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A heart attack has any Indian spending over 30 per cent or more of his annual household income on hospitalisation. In fact, Indians and Chinese suffer maximum financial catastrophe in Asia during an acute coronary event, says a recent study published by the World Health Organisation.
The study noted that 60 per cent uninsured and 20 per cent insured Indian patients spent 30 per cent or more of their annual household income on hospitalisation. Asians, on an average, spend $3,237 (approximately Rs.1.75 lakh) in case of hospitalisation due an acute coronary event.
The study, published on January 28 in the WHO bulletin, is titled “Catastrophic Health Expenditure After Acute Coronary Events in Asia: A Prospective Study’’. Researchers from the Department of Cardiology at Sir Ganga Ram Hospital were national coordinators from India, who collected data of 1,635 respondents from 48 Indian hospitals. With 9,370 respondents enrolled between June 2011 to May 2012 in seven countries and one region of Asia, this is the largest-ever prospective observational study of household economic burden associated with the treatment of acute coronary syndrome in Asia.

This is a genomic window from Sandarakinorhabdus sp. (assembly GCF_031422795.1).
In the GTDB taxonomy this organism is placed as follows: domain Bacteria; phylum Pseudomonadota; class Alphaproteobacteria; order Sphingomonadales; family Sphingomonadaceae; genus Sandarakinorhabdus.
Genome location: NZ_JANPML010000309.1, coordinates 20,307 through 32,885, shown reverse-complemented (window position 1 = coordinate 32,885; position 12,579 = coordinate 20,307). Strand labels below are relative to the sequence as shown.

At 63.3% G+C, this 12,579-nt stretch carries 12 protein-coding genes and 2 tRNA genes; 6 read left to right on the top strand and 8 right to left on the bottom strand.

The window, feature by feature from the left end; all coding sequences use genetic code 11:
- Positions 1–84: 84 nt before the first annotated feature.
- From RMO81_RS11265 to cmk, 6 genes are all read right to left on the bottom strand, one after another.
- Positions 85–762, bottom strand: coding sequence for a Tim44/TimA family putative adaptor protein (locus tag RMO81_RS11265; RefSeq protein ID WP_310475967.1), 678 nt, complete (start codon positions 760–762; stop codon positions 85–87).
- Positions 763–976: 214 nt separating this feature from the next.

Jitendra P.S. Sawhney, who co-author the paper, is the chairman of the Department of Cardiology, was the principal investigator and national-coordinator, said: “Our study also shows that the burden of out-of-pocket costs associated with the treatment for acute coronary syndromes in Asia can be substantial, reflecting the limited financial protection available for hospitalisation for these conditions. It further reflects the high rates of financial catastrophe particularly in China and India.”
He added that in India, patients with health insurance have significantly lower risks of financial catastrophe than those without insurance.